category design ikea

To spot an opportunity to create a new market category, look for the intersection of context, missing and innovation

In category design, we think of it as a formula: f (category) = context + missing + innovation. The story of IKEA and the emergence of the category of ready-to-assemble furniture illustrates how that works.

Context refers to what is going on in the world and in technology. Changes in context open up new category possibilities. Such context shifts can be driven by any number of things – the mass adoption of a new technology; changing demographics; or even an economic event like a recession.

For IKEA, the context was the rebuilding of Europe after World War II and the concurrent explosion of consumer purchases, including cars.

In his small Swedish town of Elmtaryd, Aggunaryd, Ingvar Kamprad started selling things at age 5 to help make ends meet. After he graduated from school during the war in 1943, his father signed the paperwork so the 17 year-old Kamprad could have a legal business, which he named IKEA, using his own initials and those of his town. (During the war, Kamprad had been involved with two different Swedish fascist groups, though he would later publicly disavow those beliefs.)

The Swedish government was funding the construction of new houses and offering home furnishing loans. In 1948, Kamprad saw this emerging market and put out a mail order brochure featuring furniture from local manufacturers. He sold direct to consumers all over the Swedish countryside, and eventually moved from buying from local factories to making some of his own furniture.

At the same time, more and more people bought cars amid the postwar boom, and in Europe most of those cars were quite small – and not suited to transporting furniture. 

One such car owner was an IKEA furniture designer named Gillis Lundgren. Lundgren bought a table, but he couldn’t get it to fit in his car. Frustrated, Lundgren resorted to cutting off the legs to make the table fit, but that was obviously not a great solution to this problem. He recognized there was a missing that the context had created: Swedes were buying homes and cars and furniture — but that created a new problem of not being able to get the furniture to the home in the car.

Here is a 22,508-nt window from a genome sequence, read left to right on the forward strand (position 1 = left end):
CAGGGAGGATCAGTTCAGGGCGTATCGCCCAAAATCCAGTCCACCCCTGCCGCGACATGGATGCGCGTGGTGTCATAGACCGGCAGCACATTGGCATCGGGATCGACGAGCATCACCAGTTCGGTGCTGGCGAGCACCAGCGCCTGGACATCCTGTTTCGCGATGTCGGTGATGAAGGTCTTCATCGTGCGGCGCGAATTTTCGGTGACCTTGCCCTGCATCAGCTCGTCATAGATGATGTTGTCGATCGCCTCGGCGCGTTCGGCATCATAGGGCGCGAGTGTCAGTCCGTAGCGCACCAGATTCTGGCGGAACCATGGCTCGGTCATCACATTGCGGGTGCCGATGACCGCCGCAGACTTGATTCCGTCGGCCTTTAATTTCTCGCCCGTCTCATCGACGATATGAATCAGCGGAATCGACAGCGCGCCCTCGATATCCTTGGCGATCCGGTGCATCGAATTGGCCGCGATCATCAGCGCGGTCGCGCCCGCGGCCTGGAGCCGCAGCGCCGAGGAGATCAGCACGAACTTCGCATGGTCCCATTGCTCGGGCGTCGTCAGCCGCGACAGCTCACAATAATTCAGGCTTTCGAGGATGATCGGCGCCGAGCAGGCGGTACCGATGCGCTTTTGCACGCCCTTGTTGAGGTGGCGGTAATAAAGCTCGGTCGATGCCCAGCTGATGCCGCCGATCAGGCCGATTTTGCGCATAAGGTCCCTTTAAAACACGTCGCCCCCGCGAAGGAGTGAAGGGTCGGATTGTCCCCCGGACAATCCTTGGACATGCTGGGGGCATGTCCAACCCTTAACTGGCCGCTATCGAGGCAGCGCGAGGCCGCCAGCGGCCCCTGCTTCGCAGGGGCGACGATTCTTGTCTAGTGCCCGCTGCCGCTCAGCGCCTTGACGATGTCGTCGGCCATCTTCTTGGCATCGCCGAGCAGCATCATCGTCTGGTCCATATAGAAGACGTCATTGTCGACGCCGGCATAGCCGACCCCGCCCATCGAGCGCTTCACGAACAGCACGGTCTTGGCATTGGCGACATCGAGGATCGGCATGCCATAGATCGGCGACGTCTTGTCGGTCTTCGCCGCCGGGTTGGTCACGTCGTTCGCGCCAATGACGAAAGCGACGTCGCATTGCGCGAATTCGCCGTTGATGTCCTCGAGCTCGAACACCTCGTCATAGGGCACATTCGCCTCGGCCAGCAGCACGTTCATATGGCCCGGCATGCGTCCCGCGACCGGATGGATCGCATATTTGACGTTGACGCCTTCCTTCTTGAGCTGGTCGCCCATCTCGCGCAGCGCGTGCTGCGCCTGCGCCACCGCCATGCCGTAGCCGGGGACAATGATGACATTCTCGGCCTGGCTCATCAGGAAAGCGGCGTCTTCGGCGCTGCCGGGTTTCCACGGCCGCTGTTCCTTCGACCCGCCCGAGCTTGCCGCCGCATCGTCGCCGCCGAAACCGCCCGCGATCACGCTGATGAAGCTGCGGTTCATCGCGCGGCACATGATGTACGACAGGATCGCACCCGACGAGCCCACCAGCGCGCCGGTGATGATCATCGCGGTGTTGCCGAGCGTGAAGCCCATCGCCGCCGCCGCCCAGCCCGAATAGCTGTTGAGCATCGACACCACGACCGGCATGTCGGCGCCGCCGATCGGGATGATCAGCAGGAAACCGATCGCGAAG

Lundgren saw that this missing opened up an opportunity for an innovation: furniture made so it could be sold disassembled and packed flat to fit in cars. 

This wasn’t a completely new idea. Ready-to-assemble furniture first appeared in Europe around 100 years before Lundgren sawed the legs off his table. But that furniture was sold completely assembled but marketed as easy to take apart. 

Lundgren’s spin was to have the furniture already disassembled and easy to transport. He took his idea to Kamprad. The context plus missing plus innovation gave IKEA a chance to develop a new category of furniture.

Kamprad also realized that selling furniture that you put together yourself could lower costs, making his furniture more affordable to a wider audience. When he added ready-to-assemble furniture to the company’s catalog, the product line took off. A few years later, Kamprad opened a physical IKEA store so customers could see furniture already built, and leave with a box that fit in their vehicles. The category flourished and IKEA became its leader and symbol. 

While other producers saw IKEA’s success and began to copy its model, they just helped IKEA by growing and evangelizing the category. That is the power of great category design, because it is very hard to unseat a category winner.

The ready-to-assemble furniture category has since caught on in places that were less impacted by the original problem. American cars might as well be aircraft carriers compared to the small European models Lundgren was familiar with. And yet, American consumers spent $13.8 billion in 2020 on ready-to-assemble furniture, largely because it can be good quality at low prices. 

To see how ubiquitous IKEA has become, not just in the ready-to-assemble category but in the larger furniture market, you only have to look at the BILLY bookcase. Designed by Lundgren, this piece of furniture has sold over 60 million units worldwide. It is so popular that Bloomberg uses it as a pricing index to compare relative costs around the world.

Seventy years after its founding, IKEA has stores in 52 countries and is the largest furniture retailer in the world.

Contributing: Noah Telerski